In the United States, vaccine information needs to be translated for Hispanics and other immigrant population. In January this year, it became clear that not all states in the US had taken this as seriously as they should have. A translation error on the Virginia Department of Health website ended up saying that the vaccine was not necessary. The site listed three marketing agencies and Google Translate as the source of these translations. The marketing agencies were not translation companies. Google itself has cautioned that medical providers should not use its free online tool for translations.
Some developed countries such as Australia have launched their vaccine drives with translations into 60+ languages.
In developing countries such as India, most of the information on health department websites, including the CoWIN Website for vaccination, is only in English, or at the most, in Hindi. However, the nation speaks 22 official languages and translating into just a couple of languages won’t cut it.
Similarly, in several other countries in Africa, Europe, or Asia where multilingual societies exist, the need for vaccine translation is immediate.
How can translation companies help?
Translation companies cannot just translate but also use their experience and knowledge of translation technology to quickly and effectively scale up the entire process. Below we list some challenges with translating Covid-19 information and how translation companies can help:
Pressing timelines. Each country is racing to have its people vaccinated. The more information you can provide to people in their language, it helps in getting vaccinations done in a faster and safer way. Language service providers (LSPs) can use tools to manage terminology and the translation workflow. They can also create a database of translations that can be quickly used in the future if the same content needs to be re-published. Cloud-based translation portals offer a range of solutions, such as providing context to the translator so that she can accurately understand how a term is meant to be used and translate accordingly.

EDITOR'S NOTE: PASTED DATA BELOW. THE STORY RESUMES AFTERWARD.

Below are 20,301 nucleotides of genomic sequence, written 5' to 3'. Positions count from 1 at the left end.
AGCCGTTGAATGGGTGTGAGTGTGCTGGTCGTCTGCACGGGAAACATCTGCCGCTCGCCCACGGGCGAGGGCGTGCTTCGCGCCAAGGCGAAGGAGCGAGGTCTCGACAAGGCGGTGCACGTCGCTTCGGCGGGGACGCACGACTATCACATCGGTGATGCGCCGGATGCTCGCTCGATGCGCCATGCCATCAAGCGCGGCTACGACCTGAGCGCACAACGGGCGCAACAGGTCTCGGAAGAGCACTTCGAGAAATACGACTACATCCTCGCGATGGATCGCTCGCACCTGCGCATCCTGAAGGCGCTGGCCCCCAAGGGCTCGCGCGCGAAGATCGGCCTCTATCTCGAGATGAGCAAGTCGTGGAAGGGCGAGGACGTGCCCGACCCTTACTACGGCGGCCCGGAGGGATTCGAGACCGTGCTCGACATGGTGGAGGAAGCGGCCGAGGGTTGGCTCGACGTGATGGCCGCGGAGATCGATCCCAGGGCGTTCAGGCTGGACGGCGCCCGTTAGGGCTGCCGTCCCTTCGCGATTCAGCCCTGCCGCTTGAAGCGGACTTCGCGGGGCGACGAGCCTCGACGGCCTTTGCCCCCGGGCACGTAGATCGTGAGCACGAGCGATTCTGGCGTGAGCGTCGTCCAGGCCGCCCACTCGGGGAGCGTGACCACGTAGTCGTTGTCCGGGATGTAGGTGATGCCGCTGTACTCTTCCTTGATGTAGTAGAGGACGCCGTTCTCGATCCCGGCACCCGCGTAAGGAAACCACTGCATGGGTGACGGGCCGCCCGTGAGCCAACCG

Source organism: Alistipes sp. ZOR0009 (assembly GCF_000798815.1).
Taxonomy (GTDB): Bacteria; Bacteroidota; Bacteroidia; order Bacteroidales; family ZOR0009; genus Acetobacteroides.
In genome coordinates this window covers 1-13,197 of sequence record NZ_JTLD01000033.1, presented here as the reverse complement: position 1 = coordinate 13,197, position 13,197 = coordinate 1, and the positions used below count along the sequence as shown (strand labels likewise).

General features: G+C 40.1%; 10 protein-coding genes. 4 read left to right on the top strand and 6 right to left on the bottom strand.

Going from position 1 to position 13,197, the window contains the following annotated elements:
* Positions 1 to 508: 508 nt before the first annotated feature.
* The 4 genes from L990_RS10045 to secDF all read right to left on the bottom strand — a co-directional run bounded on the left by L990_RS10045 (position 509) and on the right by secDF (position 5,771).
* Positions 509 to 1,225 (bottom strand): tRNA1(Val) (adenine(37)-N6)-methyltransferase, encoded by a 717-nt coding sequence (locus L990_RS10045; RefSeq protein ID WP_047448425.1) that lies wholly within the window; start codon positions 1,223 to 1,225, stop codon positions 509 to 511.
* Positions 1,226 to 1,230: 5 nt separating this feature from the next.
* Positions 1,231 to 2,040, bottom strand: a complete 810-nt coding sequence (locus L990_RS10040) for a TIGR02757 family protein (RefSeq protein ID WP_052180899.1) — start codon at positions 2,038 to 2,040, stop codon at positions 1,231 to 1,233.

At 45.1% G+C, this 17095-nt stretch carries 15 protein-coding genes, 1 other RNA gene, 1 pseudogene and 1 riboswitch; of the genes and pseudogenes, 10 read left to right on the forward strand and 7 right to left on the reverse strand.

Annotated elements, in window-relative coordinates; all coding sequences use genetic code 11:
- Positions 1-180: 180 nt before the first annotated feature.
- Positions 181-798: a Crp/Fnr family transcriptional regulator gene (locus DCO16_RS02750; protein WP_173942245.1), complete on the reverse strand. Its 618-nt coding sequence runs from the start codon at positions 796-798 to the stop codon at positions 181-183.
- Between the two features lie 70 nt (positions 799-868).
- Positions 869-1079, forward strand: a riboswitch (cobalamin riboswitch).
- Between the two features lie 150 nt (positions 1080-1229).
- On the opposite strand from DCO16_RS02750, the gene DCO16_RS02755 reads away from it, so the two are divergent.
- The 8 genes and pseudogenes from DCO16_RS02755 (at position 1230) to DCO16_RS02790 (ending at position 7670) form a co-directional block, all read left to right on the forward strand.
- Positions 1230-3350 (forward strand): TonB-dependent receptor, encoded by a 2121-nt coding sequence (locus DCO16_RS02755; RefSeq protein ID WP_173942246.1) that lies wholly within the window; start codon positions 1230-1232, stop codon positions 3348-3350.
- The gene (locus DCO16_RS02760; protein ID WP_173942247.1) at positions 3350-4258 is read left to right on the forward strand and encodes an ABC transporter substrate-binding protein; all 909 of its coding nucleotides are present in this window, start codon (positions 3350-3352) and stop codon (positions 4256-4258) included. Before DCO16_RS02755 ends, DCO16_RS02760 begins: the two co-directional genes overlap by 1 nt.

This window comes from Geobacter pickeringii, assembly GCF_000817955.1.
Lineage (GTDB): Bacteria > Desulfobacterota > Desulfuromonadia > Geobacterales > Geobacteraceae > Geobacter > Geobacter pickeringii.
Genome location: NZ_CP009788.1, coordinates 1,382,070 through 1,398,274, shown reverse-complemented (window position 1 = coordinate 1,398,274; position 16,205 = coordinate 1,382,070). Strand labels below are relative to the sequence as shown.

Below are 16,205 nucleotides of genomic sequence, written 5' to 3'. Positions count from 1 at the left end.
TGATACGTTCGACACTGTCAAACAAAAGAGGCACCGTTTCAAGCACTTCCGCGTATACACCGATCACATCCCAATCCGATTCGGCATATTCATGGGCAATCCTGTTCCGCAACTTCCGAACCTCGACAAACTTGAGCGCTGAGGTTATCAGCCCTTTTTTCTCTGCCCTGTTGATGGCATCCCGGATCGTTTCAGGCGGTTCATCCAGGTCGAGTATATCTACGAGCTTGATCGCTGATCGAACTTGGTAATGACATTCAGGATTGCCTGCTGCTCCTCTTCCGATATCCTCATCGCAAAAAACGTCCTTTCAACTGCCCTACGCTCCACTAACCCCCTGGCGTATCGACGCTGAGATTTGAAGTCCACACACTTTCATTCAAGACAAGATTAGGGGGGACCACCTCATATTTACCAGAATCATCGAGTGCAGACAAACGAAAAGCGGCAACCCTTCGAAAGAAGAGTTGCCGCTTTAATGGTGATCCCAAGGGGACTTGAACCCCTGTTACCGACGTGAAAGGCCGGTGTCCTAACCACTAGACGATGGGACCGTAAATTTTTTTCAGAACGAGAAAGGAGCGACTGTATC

Plain language. If translations are jargon-ridden, it is pointless. LSPs with extensive experience in health content translation can digest medical jargon and produce reader-friendly and accurate documents. These documents also need to use culturally appropriate images and graphics to convey messages quickly.
Interpreting services. They are mandatorily needed at vaccination centres to help LEP people find their way and get the job done.
Linguistic review. Errors must not get published in health-related information. Professional, experienced translators and reviewers are best placed to translate health content and review it.
Video translation. It is not just text that needs to be translated, but awareness and update videos too. Subtitling is the fastest and most affordable way to get this done for vaccine videos. Video translation is highly effective in reaching out to people and conveying a forceful message.
Translation and localization industry think tank Common Sense Advisory has time and again said the people will not buy what they cannot read. They will not buy because they do not completely trust the information that is not in their mother tongue. In its 2020 update, CSA said, “…the post Covid-19 preference for local language support is growing due to digital transformation.”
We urgently need people to understand everything they need to know about the Covid-19 vaccine, so that they feel confident enough to take it. Translated information is also necessary to make sure people fully understand the side effects and how they need to stay safe even after taking the shot.
Translation has saved many a life in healthcare scenarios. This time round, we need it more urgently to save the world.